Out with invasive, in with native
So what’s the big deal if that creeping ivy grows up the side of that tree? What’s the harm in allowing that Chinese privet to take root alongside native plants? These and other invasive species can have devastating effects on native plant life. Trees Atlanta is committed to helping communities remove these plants, while also promoting the growth of natural species and restoring native forests and greenspace.
It is not difficult to find the impact of invasive species on our environment. A quick walk or drive around most any neighborhood in metro Atlanta will reveal kudzu creeping across ravines and overtaking fields and hillsides. You will spot English ivy wrapped around the trunks of large trees, or Chinese privet stealing precious sunlight and water from native plants. These and other invasive species can have a harmful impact on plants, animals, and humans.
Long-term care of our urban forest is comprised of three major components; maintenance, invasive species removal, forest restoration efforts. All play a major role in realizing the goal of a healthy native plant population.
Some of the Trees Atlanta conservation programs include:
Once a tree is planted and the roots have taken hold, there is still plenty of work to be done. Proper care includes watering, fertilizing, mulching, pruning, weeding, and generally caring for the newly planted trees. The Trees Atlanta Urban Forestry Crew tackles such maintenance tasks, and will provide maintenance for up to three years on newly planted trees. It is an ongoing effort, with 40,000 individual tree maintenance visits each year.
Getting rid of invasive species is a big part of the equation, but to truly reclaim our natural urban forest, we must continue with efforts to restore native plants. Hundreds of acres of green space are protected inside I-285, but there has been very little progress in actually bringing back healthy native plants to these areas.
Trees Atlanta’s Forest Restoration Program is helping bring neighborhoods together to move this effort forward. These partnerships are essential to this effort, and we have made great strides with community groups in Morningside, Oakhurst, Beecher Hills, East Point, and dozens of other communities across the city.
To restore our urban forest to optimal health, it is also necessary to do away with non-native plants that siphon off precious sunlight, water, and soil nutrients from native plant life. One of the most obvious concerns is, of course, kudzu. It is not the only culprit, though. English ivy, Chinese privet, and other such plants can have devastating effects on native species, and Trees Atlanta deploys many different methods in an effort to curb and eventually eradicate these unwelcome guests.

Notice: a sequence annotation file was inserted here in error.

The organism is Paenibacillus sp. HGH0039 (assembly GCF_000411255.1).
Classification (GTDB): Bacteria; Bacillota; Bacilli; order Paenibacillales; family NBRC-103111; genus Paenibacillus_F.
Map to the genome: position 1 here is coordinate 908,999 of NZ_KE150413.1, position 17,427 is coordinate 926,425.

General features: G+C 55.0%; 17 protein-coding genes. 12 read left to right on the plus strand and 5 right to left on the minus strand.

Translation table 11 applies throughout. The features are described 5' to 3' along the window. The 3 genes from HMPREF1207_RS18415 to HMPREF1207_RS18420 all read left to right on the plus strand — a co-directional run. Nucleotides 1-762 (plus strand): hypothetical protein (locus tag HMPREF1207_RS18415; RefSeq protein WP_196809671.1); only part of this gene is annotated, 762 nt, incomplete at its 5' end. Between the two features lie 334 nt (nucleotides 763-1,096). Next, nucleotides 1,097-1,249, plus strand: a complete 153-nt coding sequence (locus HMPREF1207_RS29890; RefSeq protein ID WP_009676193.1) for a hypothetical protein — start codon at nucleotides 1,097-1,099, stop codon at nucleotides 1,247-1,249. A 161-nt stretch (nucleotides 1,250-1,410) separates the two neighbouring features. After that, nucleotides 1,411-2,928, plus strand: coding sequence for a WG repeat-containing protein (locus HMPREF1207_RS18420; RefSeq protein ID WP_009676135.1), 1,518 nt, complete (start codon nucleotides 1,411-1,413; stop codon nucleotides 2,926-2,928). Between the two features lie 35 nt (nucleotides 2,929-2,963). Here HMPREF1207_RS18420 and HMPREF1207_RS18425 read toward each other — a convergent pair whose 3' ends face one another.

So, what are invasive species?
Why are invasive species a problem?
In a new environment, invasive species are free from natural predators, parasites, or competitors found in their native habitats, and they often develop very high populations. These large populations can out-compete and displace native species, or can reduce wildlife, food, and habitat. Some invasive species can reduce forest productivity by reducing tree growth rates, restricting tree seedling establishment, elevating fire hazard, and increasing site preparation costs.
What can we do about invasive species?
In the past, Trees Atlanta has hired 100 new four-legged employees – hungry sheep! Their one and only task is to eat and eliminate kudzu in several greenspaces throughout Atlanta.
Weeds & Wine Volunteers
See our Maps of Our Invasive Species Removal Progress
Morningside Nature Preserve
Sign up as a volunteer to help us restore the following greenspaces:
- Beecher Hills Greenway – part of a 170-acre forest in Southwest Atlanta located on the north fork of Utoy Creek. Trees Atlanta is working with the West Atlanta Watershed Alliance (WAWA), Hands on Atlanta, the National Wildlife Federation, and other groups to restore this parcel to its natural beauty.
- Connally Nature Park – a 30-acre forest in East Point with a dozen white oaks that are over 200 years old. Home to the largest white oak in Georgia, it also includes a rare population of Pink Lady Slippers. Trees Atlanta works with community groups to remove invasive species that threaten the health of this forest.
- East Side Greenway – a collection of recently purchased greenspaces in the Kirkwood neighborhood of Atlanta. Trees Atlanta is working with the neighborhood association to remove invasive plants and improve the safety of these spaces.
- Oakhurst Greenspace – a 10-acre site south of Agnes Scott College that Trees Atlanta has been restoring for 5 years with help from the Friends of Oakhurst Green Space (FROGS.) It is our most complete restoration, and we recently expanded the managed area where we remove invasives and restore native species.
- The Morningside Nature Preserve – a 30-acre forest in the Morningside neighborhood of Atlanta. In partnership with the Morningside Nature Preserve Steering Committee, the City of Atlanta, and the Nature Conservancy, Trees Atlanta is removing invasive Chinese privet and English ivy that threaten to choke off a band of native plants.